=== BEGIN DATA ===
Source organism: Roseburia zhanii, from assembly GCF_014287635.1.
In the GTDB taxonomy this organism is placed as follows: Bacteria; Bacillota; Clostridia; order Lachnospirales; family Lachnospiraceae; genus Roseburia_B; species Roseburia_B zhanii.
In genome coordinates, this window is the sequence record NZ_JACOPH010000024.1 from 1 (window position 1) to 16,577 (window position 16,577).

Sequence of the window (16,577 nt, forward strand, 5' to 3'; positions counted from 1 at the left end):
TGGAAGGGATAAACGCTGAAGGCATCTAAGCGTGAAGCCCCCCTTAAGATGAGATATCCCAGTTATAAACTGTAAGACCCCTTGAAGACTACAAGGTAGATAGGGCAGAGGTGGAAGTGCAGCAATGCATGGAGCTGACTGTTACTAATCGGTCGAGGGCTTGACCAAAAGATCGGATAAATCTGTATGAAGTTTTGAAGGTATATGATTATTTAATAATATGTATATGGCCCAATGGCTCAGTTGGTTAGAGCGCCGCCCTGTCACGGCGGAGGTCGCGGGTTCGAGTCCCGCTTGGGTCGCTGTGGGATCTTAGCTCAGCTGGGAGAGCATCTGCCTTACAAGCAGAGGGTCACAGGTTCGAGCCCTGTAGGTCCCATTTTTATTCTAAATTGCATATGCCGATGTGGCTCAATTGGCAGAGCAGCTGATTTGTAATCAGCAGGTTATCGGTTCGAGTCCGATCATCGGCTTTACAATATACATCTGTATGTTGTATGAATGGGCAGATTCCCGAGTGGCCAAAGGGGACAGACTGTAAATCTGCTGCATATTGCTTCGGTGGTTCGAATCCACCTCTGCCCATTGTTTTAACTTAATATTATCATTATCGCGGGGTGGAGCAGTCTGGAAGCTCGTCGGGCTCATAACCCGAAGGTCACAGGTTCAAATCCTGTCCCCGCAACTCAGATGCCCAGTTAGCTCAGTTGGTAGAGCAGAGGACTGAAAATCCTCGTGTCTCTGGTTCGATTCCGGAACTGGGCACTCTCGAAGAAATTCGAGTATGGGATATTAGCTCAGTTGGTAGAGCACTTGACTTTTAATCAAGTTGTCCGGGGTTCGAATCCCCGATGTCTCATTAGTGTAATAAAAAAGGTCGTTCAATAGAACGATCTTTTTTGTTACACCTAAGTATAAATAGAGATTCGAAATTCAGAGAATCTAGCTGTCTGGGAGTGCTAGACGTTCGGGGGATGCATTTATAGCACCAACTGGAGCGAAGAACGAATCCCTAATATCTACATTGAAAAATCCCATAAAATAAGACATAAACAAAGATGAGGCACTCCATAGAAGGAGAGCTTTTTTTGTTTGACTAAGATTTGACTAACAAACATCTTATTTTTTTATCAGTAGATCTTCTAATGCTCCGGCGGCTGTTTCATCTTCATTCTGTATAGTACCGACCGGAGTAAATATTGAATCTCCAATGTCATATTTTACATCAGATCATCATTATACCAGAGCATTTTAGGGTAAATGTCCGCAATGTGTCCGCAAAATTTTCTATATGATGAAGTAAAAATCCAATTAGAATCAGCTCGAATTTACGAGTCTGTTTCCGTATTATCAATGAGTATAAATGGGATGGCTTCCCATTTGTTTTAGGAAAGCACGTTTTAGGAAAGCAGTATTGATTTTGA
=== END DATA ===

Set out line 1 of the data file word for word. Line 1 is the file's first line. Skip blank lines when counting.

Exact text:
Source organism: Roseburia zhanii, from assembly GCF_014287635.1.